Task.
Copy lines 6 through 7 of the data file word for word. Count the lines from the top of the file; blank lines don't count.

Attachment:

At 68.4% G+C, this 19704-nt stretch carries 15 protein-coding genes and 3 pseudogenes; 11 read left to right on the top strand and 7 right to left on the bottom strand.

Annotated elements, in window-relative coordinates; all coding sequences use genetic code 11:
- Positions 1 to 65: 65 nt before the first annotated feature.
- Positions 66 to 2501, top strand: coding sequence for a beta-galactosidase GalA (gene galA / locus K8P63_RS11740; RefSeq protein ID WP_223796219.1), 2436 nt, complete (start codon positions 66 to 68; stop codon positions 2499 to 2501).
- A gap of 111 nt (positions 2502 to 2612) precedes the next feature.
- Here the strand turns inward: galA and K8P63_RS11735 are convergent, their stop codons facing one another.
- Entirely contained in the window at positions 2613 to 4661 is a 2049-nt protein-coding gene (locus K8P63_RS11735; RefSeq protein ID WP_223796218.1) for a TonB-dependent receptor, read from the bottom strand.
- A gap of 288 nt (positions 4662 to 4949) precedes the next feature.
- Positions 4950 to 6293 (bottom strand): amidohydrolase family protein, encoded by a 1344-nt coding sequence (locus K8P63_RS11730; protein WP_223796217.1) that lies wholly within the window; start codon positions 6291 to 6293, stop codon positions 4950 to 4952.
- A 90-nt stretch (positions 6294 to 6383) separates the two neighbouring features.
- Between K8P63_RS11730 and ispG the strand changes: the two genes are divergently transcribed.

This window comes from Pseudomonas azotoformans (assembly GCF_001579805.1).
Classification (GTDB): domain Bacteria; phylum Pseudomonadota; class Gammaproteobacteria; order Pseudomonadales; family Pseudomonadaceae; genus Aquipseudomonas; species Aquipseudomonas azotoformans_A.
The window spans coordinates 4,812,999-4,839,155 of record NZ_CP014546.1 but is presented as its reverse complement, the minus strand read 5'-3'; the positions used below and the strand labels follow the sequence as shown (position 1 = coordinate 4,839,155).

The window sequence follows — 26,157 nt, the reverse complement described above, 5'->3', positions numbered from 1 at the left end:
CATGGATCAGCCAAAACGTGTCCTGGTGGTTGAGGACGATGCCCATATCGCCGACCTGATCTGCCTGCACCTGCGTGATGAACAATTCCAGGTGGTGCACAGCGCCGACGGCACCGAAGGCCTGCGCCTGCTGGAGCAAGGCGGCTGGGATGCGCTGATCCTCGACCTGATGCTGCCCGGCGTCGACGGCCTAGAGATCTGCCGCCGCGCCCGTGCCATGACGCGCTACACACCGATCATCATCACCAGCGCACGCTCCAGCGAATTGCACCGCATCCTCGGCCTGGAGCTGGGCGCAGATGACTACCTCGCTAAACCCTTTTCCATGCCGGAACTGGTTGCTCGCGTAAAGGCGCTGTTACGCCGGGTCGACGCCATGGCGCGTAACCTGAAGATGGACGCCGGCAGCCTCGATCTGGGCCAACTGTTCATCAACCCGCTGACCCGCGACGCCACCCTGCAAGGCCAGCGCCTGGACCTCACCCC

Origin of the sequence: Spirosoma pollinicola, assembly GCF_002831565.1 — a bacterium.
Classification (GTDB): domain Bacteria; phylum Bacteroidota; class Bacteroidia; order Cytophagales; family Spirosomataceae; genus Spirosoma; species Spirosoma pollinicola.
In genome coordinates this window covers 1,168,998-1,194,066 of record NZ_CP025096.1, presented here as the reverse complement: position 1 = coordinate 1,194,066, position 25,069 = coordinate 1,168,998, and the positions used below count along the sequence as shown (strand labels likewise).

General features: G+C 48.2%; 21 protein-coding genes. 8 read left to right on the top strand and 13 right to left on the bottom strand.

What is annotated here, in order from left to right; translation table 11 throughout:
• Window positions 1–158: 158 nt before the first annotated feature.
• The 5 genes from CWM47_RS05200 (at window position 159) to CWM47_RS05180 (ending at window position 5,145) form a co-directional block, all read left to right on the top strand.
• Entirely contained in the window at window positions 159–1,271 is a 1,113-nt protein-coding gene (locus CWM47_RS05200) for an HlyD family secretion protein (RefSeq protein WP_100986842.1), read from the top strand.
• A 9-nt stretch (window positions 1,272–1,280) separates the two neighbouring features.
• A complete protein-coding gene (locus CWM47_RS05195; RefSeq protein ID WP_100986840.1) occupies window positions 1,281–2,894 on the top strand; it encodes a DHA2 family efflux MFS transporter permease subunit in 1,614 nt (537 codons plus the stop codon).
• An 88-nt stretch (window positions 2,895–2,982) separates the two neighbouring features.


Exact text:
- Here the strand turns inward: galA and K8P63_RS11735 are convergent, their stop codons facing one another.
- Entirely contained in the window at positions 2613 to 4661 is a 2049-nt protein-coding gene (locus K8P63_RS11735; RefSeq protein ID WP_223796218.1) for a TonB-dependent receptor, read from the bottom strand.